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What Happens During Cataract Surgery?

cataract surgery

If you suffer from cataracts, you know how difficult they can make your life. They slowly cloud and distort your vision, and only seem to get worse. Know that you are not alone. In fact, cataracts naturally occur in everyone, and they are simply a result of getting older. Some factors may increase the risk of getting cataracts, such as genetics, smoking, previous eye injury, sun damage, and uncontrolled diabetes. The good news is, there is an answer! Cataract surgery has never been safer and more effective than it is today.

Before the Procedure

As with most planned surgeries, you will need to go through a consultation to make sure cataract surgery is right for you. During this consultation, your doctor will make sure your eyes are healthy enough for surgery. Your doctor will also discuss IOL options with you. There are several different types of IOLs to choose from, including monofocal (which allow you to see clearly at one distance), multifocal (allowing you to see clearly at multiple distances), and accommodating IOLs (which can help with presbyopia).

What Happens During Cataract Surgery?

On the day of your surgery, expect to be at our office for about an hour and a half. You will be in surgery only about 15-20 minutes of this time. Before the surgery, you will have the option to take a mild sedative and your doctor will go over proper aftercare procedures. You will go home shortly after your procedure after a brief resting period. For safety reasons, each eye is done separately, at least one week apart. Depending on circumstances, however, it could be up to 4 weeks between surgeries.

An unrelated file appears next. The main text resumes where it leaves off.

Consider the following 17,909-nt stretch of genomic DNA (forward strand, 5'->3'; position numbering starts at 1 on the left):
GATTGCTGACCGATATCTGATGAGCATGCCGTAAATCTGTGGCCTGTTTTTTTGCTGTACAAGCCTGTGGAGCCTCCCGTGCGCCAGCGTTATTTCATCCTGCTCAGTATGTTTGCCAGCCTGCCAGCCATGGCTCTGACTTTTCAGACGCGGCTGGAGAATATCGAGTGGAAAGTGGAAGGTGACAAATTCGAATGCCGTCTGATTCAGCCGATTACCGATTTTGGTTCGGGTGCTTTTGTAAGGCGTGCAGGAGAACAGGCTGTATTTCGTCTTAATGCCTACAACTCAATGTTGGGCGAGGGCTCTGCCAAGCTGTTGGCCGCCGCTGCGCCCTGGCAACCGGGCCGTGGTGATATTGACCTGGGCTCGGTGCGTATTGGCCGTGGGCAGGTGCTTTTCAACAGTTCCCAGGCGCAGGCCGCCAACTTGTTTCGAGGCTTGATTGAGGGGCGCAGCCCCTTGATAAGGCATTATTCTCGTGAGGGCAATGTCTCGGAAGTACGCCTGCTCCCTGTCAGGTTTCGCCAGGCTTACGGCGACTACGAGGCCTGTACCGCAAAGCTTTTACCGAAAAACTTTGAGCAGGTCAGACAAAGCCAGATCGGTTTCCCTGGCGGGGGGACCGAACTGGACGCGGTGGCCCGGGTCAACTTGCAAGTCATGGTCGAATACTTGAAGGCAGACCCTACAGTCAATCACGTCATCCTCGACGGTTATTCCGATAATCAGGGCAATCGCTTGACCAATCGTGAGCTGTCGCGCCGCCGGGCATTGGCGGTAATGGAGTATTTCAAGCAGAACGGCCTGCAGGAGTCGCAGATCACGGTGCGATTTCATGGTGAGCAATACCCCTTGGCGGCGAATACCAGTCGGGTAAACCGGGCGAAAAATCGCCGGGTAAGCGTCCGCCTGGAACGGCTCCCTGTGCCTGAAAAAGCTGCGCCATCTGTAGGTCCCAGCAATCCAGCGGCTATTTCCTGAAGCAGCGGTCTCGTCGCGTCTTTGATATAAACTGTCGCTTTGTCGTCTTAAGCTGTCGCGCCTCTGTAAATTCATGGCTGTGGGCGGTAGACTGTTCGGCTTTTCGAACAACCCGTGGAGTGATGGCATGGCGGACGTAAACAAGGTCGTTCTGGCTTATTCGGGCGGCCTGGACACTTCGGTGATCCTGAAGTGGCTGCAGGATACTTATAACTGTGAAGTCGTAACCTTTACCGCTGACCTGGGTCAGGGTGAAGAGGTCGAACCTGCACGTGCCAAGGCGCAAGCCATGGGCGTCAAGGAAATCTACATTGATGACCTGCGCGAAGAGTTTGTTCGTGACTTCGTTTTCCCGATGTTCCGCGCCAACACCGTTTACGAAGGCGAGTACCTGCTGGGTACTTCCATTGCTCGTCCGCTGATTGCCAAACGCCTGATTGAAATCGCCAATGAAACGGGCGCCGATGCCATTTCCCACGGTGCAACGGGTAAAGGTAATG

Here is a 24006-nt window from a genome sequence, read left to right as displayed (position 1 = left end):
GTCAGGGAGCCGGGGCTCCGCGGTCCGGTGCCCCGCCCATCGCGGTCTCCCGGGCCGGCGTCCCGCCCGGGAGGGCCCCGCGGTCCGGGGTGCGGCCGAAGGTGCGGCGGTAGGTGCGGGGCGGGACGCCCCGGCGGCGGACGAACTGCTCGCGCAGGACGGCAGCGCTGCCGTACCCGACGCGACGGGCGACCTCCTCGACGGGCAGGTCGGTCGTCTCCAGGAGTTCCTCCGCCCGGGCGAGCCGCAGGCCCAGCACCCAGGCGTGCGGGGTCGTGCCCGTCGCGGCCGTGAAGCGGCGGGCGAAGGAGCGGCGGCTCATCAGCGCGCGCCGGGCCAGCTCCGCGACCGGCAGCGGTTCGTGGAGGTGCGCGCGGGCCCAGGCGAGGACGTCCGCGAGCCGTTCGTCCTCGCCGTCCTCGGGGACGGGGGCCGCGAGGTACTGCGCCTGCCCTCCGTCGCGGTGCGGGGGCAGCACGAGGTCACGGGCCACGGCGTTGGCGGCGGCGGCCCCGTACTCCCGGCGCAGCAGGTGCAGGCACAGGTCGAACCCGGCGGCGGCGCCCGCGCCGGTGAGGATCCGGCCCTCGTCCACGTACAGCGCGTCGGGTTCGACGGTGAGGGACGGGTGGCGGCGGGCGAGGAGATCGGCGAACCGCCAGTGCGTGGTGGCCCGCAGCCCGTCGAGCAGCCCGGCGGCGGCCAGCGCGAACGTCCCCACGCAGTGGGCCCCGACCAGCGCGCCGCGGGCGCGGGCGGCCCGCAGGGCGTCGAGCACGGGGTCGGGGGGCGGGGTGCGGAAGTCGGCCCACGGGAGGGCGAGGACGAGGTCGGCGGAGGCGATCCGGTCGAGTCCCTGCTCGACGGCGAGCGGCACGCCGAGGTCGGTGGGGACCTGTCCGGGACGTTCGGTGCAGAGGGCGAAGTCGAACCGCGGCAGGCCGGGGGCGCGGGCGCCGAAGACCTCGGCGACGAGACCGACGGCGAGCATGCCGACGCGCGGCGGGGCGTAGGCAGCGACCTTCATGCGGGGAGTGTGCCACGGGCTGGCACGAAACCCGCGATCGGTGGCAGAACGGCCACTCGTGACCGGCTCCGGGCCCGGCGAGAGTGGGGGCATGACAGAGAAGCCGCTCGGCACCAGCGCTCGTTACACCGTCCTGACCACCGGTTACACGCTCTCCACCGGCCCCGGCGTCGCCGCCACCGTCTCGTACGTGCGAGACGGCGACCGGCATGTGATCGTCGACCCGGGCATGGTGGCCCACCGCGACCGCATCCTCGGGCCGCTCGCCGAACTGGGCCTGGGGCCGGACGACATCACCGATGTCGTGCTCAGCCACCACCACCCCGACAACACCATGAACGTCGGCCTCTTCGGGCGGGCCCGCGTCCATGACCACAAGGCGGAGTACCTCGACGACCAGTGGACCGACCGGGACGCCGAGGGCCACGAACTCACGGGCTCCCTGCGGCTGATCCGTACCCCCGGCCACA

First, your eye will be numbed and an incision will be created on the side of the cornea. Next, your natural, cloudy lens will be removed after being broken up with an ultrasonic device or a laser. Once the cataract is removed, the natural lens is replaced with an artificial lens called an IOL, or intraocular lens. The IOL is fitted behind the iris, right where your natural lens used to be. Once the IOL is properly positioned, the surgery is over! There are usually no stitches needed, as the cornea is self-healing.


Following the procedure, you will be unable to drive yourself home, so you should arrange a ride home. Use the medicated eye drops prescribed to you as directed. Be sure to wear the special sunglasses given to you to protect your sensitive eyes from UV damage. Avoid anything that will put your eyes at risk for the first week of recovery, including sports, swimming, hot baths, excessive bending or stretching, and exposing your eyes to a dusty or windy environment.

Curious about cataract surgery? Bennett & Bloom Eye Centers are here to help you restore your vision! Come see us in Louisville and Jeffersonville, Kentucky.